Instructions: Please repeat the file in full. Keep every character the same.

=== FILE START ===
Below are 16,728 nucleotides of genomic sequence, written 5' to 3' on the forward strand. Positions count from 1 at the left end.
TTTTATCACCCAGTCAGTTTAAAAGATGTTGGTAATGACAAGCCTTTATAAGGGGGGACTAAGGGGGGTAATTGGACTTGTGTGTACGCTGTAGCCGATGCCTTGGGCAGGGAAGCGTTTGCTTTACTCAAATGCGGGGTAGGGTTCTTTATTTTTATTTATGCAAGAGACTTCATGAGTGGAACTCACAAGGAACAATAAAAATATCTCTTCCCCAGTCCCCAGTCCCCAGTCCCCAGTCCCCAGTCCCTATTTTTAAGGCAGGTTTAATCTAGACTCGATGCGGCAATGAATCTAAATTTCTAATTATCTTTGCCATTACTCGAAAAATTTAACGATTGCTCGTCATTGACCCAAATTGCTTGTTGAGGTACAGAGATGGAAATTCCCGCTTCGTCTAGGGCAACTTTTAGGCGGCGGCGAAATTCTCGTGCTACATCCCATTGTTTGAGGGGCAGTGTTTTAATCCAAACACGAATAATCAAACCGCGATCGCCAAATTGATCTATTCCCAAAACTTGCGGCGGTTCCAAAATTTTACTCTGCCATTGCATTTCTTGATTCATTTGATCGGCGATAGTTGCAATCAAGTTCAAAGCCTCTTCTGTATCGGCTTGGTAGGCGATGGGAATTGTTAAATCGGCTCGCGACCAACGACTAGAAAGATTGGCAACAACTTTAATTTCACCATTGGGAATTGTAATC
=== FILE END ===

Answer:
Below are 16,728 nucleotides of genomic sequence, written 5' to 3' on the forward strand. Positions count from 1 at the left end.
TTTTATCACCCAGTCAGTTTAAAAGATGTTGGTAATGACAAGCCTTTATAAGGGGGGACTAAGGGGGGTAATTGGACTTGTGTGTACGCTGTAGCCGATGCCTTGGGCAGGGAAGCGTTTGCTTTACTCAAATGCGGGGTAGGGTTCTTTATTTTTATTTATGCAAGAGACTTCATGAGTGGAACTCACAAGGAACAATAAAAATATCTCTTCCCCAGTCCCCAGTCCCCAGTCCCCAGTCCCCAGTCCCTATTTTTAAGGCAGGTTTAATCTAGACTCGATGCGGCAATGAATCTAAATTTCTAATTATCTTTGCCATTACTCGAAAAATTTAACGATTGCTCGTCATTGACCCAAATTGCTTGTTGAGGTACAGAGATGGAAATTCCCGCTTCGTCTAGGGCAACTTTTAGGCGGCGGCGAAATTCTCGTGCTACATCCCATTGTTTGAGGGGCAGTGTTTTAATCCAAACACGAATAATCAAACCGCGATCGCCAAATTGATCTATTCCCAAAACTTGCGGCGGTTCCAAAATTTTACTCTGCCATTGCATTTCTTGATTCATTTGATCGGCGATAGTTGCAATCAAGTTCAAAGCCTCTTCTGTATCGGCTTGGTAGGCGATGGGAATTGTTAAATCGGCTCGCGACCAACGACTAGAAAGATTGGCAACAACTTTAATTTCACCATTGGGAATTGTAATC